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INXS Uses Full Mackie Monitor Rig for Reality Television Show

Rock Star: INXS – this summer's hottest new reality series – teamed Australian rockers INXS with reality TV guru Mark Burnett (Survivor, The Apprentice), and followed the band's search for a new lead singer. The show combined unscripted drama, performance–driven competition and used weekly contestant elimination to decide a winner who would join INXS for their next studio endeavor and world tour.

As part of the show, the competition gave finalists an opportunity to record a single with the band in Los Angeles–based Westlake Studios. For these recording sessions, INXS's Technical Director Steve Jones needed a monitoring system that would be both compact and provide plenty of outputÃ¢â‚¬â€Łallowing the band to work up new songs live and loud with the Rock Star contestants.

After careful research, Jones decided that the perfect stage monitoring solution would be a Mackie system based around the TT24 Digital Live Console and a selection of Mackie Active loudspeakers.

"We didn't have space for a traditional monitor system and the usual racks of amplifiers and parametric EQs that go along with passive speakers," Jones explained. "In addition, INXS likes to play loud and with Jon Farriss's drum kit and two guitar rigs in the room, the monitors were going to have some serious competition."

For the main room Jones selected five Mackie SRM450 Active PA speakers for the band as well as an SWA1801 subwoofer and an additional SRM450 for the drum monitor. "The subwoofer provides that much needed low–end for the drum position and because it was so well matched to the SRM450, it was a breeze to set up," Jones remarked. "Initially I wondered if the SRM450s would give me the volume I needed to get above the drums and quad boxes, but they provided more than enough clean output for the job. I'm really impressed."

To run the monitors Jones selected a Mackie TT24 Digital Live Console. "The TT24 was a perfect fit for the control room," he explained. "There was limited available space with the 72–channel Neve and the large amount of outboard gear already in the room. We positioned the TT24 behind and to the side of the Neve with a Mackie SRM350 along side as a local monitor speaker.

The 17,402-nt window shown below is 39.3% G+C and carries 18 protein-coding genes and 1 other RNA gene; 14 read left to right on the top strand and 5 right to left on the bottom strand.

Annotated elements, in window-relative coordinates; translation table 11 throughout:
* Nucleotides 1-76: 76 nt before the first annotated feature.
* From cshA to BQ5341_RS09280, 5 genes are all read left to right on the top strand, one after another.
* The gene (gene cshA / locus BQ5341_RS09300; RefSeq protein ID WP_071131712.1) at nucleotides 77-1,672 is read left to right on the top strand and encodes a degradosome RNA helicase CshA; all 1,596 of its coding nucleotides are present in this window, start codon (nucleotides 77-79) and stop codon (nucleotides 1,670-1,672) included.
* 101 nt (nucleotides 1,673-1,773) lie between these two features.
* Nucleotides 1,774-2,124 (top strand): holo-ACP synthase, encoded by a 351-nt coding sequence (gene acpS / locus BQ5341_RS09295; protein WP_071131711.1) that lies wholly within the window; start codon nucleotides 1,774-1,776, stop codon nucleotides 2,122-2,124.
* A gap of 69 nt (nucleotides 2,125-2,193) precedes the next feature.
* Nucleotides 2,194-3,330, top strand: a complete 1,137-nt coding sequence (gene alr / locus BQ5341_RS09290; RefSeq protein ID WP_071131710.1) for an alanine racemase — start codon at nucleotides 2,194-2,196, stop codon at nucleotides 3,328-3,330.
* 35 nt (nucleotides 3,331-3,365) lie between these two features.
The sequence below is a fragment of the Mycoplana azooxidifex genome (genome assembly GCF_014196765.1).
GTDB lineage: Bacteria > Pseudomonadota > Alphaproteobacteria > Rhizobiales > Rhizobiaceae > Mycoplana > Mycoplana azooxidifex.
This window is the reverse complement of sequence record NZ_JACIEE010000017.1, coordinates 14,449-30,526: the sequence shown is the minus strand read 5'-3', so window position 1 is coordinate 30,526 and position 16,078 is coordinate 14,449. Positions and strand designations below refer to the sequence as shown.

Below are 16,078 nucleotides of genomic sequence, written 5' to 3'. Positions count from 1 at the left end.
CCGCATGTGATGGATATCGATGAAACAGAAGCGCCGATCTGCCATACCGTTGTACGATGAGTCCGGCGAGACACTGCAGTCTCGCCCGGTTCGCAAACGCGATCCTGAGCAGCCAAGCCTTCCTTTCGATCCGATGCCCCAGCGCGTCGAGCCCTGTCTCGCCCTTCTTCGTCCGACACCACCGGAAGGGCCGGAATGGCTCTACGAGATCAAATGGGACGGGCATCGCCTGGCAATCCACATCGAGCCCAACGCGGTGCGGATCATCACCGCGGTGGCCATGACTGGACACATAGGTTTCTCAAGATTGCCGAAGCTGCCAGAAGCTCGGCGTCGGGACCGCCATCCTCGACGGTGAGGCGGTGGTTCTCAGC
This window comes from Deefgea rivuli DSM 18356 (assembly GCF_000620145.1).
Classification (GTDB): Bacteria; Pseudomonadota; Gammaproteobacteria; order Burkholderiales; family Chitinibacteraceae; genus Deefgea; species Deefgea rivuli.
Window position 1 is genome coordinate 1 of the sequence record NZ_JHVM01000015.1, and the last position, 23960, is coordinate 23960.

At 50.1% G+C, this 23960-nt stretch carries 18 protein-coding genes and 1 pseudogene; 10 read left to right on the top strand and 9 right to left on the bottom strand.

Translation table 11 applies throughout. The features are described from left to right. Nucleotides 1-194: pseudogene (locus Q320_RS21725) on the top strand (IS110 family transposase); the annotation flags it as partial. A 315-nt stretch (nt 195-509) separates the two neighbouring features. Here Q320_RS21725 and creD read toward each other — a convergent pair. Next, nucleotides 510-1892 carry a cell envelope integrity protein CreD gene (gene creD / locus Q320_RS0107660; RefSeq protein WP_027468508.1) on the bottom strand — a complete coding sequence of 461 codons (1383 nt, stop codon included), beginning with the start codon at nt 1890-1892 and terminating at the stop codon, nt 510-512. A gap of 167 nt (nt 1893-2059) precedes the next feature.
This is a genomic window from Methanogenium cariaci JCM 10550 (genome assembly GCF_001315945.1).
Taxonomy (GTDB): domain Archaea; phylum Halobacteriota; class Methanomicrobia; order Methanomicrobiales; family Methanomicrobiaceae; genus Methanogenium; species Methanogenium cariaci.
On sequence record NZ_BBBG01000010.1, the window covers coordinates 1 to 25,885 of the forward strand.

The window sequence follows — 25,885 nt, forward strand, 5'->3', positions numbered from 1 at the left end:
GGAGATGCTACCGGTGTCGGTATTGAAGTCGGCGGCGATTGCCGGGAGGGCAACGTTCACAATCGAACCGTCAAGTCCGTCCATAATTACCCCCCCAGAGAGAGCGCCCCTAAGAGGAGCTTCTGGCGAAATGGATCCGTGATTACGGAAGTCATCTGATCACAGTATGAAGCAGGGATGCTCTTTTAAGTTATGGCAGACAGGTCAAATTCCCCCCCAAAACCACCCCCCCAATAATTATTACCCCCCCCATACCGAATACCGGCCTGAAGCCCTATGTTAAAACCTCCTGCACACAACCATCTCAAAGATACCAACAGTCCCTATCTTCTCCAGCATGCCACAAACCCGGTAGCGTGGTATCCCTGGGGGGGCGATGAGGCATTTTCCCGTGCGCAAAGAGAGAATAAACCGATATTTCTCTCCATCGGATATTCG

Jones continued, "We ran the TT24 in Aux mode, putting each wedge on a send. The inputs were fed from a combination of tape and insert sends from the Neve so that there were no splits involved and everything could be recorded through the main console. With careful use of the TT24's mic/line channel EQs and filters, plus the equalizers and compressors on the Aux sends (particularly the kill filters), we were able to EQ the entire monitor system."

Also part of the system was a Mackie Onyx 1620 small–format analog mixer, which was used as an effects sub–mixer in the control room and as a keyboard sub–mixer in the tracking room. A Mackie Onyx 800R rackmount mic preamp provided eight channels of clean, smooth mic and line amplification and digital conversion that could easily be moved between various parts of the system.

"I've been particularly impressed with the quality of Mackie's Onyx mic preamps," remarked Jones. "The Onyx 800R was clean, fast and it fit right into our studio full of high end preamps. Where it really shines though, is in the amount of features Mackie packed into its single rack space frame – mic and line preamps, digital conversion, DI, MS, dithering, BNC word clock, Variable impedance for ribbon mics – and it doesn't fall down in any area. When someone needs a life saver in the studio, I'd strongly recommend the 800R."


Onyx 800R
Onyx 1620


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